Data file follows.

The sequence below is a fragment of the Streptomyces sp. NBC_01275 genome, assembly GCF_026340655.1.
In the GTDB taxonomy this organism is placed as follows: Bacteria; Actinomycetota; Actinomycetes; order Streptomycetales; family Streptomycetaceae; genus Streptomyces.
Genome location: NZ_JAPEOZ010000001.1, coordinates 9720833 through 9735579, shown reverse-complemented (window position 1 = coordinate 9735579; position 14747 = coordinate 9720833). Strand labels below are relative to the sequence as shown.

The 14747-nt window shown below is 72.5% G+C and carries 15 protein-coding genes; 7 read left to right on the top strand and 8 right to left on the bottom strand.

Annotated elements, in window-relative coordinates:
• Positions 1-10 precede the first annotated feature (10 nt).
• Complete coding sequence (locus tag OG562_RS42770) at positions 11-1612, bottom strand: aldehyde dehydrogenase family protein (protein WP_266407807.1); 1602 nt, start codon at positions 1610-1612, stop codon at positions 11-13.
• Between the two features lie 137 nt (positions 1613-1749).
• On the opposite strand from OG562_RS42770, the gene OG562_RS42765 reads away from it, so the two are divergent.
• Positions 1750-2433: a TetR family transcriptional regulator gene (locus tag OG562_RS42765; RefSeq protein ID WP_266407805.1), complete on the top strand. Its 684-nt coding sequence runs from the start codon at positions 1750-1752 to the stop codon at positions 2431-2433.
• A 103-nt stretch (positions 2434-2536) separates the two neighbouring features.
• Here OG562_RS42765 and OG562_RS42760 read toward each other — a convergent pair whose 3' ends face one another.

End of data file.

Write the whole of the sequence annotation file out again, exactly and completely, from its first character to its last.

The sequence below is a fragment of the Streptomyces sp. NBC_01275 genome, assembly GCF_026340655.1.
In the GTDB taxonomy this organism is placed as follows: Bacteria; Actinomycetota; Actinomycetes; order Streptomycetales; family Streptomycetaceae; genus Streptomyces.
Genome location: NZ_JAPEOZ010000001.1, coordinates 9720833 through 9735579, shown reverse-complemented (window position 1 = coordinate 9735579; position 14747 = coordinate 9720833). Strand labels below are relative to the sequence as shown.

The 14747-nt window shown below is 72.5% G+C and carries 15 protein-coding genes; 7 read left to right on the top strand and 8 right to left on the bottom strand.

Annotated elements, in window-relative coordinates:
• Positions 1-10 precede the first annotated feature (10 nt).
• Complete coding sequence (locus tag OG562_RS42770) at positions 11-1612, bottom strand: aldehyde dehydrogenase family protein (protein WP_266407807.1); 1602 nt, start codon at positions 1610-1612, stop codon at positions 11-13.
• Between the two features lie 137 nt (positions 1613-1749).
• On the opposite strand from OG562_RS42770, the gene OG562_RS42765 reads away from it, so the two are divergent.
• Positions 1750-2433: a TetR family transcriptional regulator gene (locus tag OG562_RS42765; RefSeq protein ID WP_266407805.1), complete on the top strand. Its 684-nt coding sequence runs from the start codon at positions 1750-1752 to the stop codon at positions 2431-2433.
• A 103-nt stretch (positions 2434-2536) separates the two neighbouring features.
• Here OG562_RS42765 and OG562_RS42760 read toward each other — a convergent pair whose 3' ends face one another.